On silencing young people

But today, a third kind of shouting is possible: “And some of the Pharisees in the crowd said to him, “Teacher, rebuke your disciples.” He replied, “I tell you, if these were silent, the very stones would cry out”” (Lk 19: 39-40).

The temptation to silence young people has always existed. The Pharisees themselves rebuke Jesus and ask him to silence them.

There are many ways to silence young people and make them invisible. Many ways to anaesthetize them, to make them keep quiet, ask nothing, question nothing. “Keep quiet, you!” There are many ways to sedate them, to keep them from getting involved, to make their dreams flat and dreary, petty and plaintive.

Pope Francis, today.

2 Replies to “On silencing young people”

  1. How peculiar that none of the Gospel Texts associated to this episode (Jesus’ Triumphal Entry into Jerusalem, Lk 19:39-40; Mt 21:1-11; Mk 11:1-11; Jn 12:12-19 NRSVCE) – including those preceding or following – indicate that youth was being exclusively or predominately addressed or referred to; the text (“people”, “the whole multitude of the disciples”, “a very large crowd”, “the crowds”, “the whole City”, “many people”, “those who went ahead and those who followed”, “the great crowd”, and lastly “His disciples”) does not indicate that our Lord was referring to young people but to the entire People of God, His Chosen Firstborn, the Israelites / Hebrews.

    To the Pharisees, He addresses “… you and your children within you…” (Lk 19:44).

    The commentaries of Cornelius a Lapide, St Thomas’ Catena Aurea, Haydock, and the Navarre Bible does not indicate any reference to youth being addressed or referred to either.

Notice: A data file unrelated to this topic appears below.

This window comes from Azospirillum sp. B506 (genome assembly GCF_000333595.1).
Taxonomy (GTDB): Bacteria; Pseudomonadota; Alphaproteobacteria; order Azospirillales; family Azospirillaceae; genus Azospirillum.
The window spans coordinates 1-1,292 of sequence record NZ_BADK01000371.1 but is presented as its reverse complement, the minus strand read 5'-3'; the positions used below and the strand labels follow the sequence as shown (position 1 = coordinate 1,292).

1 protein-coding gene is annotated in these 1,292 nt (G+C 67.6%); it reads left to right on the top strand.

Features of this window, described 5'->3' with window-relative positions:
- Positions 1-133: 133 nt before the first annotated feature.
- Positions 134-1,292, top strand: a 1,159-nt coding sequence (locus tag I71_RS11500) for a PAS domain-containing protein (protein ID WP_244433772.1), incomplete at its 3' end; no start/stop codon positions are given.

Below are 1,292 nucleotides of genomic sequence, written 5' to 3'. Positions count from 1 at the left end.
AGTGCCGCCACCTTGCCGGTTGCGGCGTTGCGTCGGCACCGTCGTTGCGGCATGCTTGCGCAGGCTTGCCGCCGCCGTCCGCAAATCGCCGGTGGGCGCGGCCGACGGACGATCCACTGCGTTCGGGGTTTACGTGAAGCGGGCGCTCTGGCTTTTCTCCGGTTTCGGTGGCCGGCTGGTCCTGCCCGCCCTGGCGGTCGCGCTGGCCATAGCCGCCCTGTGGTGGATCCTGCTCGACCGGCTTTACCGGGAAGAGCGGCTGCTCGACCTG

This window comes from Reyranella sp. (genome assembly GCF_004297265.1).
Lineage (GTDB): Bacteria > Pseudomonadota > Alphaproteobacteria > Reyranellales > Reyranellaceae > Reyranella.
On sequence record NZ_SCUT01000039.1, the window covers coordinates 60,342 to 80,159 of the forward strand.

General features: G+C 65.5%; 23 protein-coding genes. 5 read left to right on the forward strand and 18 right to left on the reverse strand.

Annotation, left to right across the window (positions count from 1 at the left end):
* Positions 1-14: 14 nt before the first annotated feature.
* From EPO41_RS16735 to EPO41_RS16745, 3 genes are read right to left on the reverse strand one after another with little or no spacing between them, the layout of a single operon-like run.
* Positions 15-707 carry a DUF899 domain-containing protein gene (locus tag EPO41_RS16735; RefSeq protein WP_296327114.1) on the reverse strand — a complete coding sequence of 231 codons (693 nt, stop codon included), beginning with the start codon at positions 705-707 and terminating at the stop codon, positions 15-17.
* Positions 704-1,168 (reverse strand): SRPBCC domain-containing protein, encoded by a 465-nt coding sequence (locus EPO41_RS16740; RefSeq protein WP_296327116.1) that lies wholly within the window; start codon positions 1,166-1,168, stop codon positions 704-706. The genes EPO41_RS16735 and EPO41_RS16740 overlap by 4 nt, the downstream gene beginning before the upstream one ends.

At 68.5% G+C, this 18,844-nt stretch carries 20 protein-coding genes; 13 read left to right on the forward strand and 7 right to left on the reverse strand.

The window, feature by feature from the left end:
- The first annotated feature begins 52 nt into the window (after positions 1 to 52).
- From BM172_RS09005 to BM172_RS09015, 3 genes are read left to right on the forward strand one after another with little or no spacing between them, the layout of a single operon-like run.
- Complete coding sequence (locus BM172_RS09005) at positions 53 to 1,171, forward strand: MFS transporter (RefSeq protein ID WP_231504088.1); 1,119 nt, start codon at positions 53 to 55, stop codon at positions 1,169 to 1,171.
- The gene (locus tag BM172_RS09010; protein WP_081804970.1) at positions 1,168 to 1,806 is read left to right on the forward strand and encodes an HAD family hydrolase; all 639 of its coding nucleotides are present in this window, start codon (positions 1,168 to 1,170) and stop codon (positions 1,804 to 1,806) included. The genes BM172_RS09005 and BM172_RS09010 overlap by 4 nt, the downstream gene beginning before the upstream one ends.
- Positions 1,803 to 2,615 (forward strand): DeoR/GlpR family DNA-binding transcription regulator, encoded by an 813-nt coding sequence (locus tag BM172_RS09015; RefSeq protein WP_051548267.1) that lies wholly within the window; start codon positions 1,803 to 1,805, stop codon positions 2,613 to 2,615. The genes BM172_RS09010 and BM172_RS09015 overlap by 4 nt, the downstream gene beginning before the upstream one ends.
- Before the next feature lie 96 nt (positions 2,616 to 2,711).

So how is it that Pope Francis is using this Scripture in connection with his assertion that “The temptation to silence young people has always existed”? Is such an analogy in comportment with the intent of the Divinely Inspired Gospel Authors? With the mind of Holy Mother Church, with the Faith of our Fathers?

    Pax Christi in Regno Christi

  2. top8305,

    Your question is interesting, and I would like to hear more from Scripture and Liturgy scholars about this.

    As far as I can see in the English and Greek, there is no word confusion that would make "crowds," "disciples," or "the people" exclusively young.

    On the other hand, there are antiphons in the liturgy (I quoted one in the previous post) that suggest one of these words–probably "disciples"–was at one time understood as "children."

    I would have guessed that the word confusion would have centered around the Greek word "teknon," which means both child and, by extension, disciple. But the Greek word for disciple in these passages is the more common one, mathetes, which as far as I know does not have the childlike connotation.

    I would be interested in knowing more about this liturgical usage. It comes down to us more colloquially in the refrain of All Glory, Laud, and Honor. I do not believe that it is foreign to the mind of the Church.

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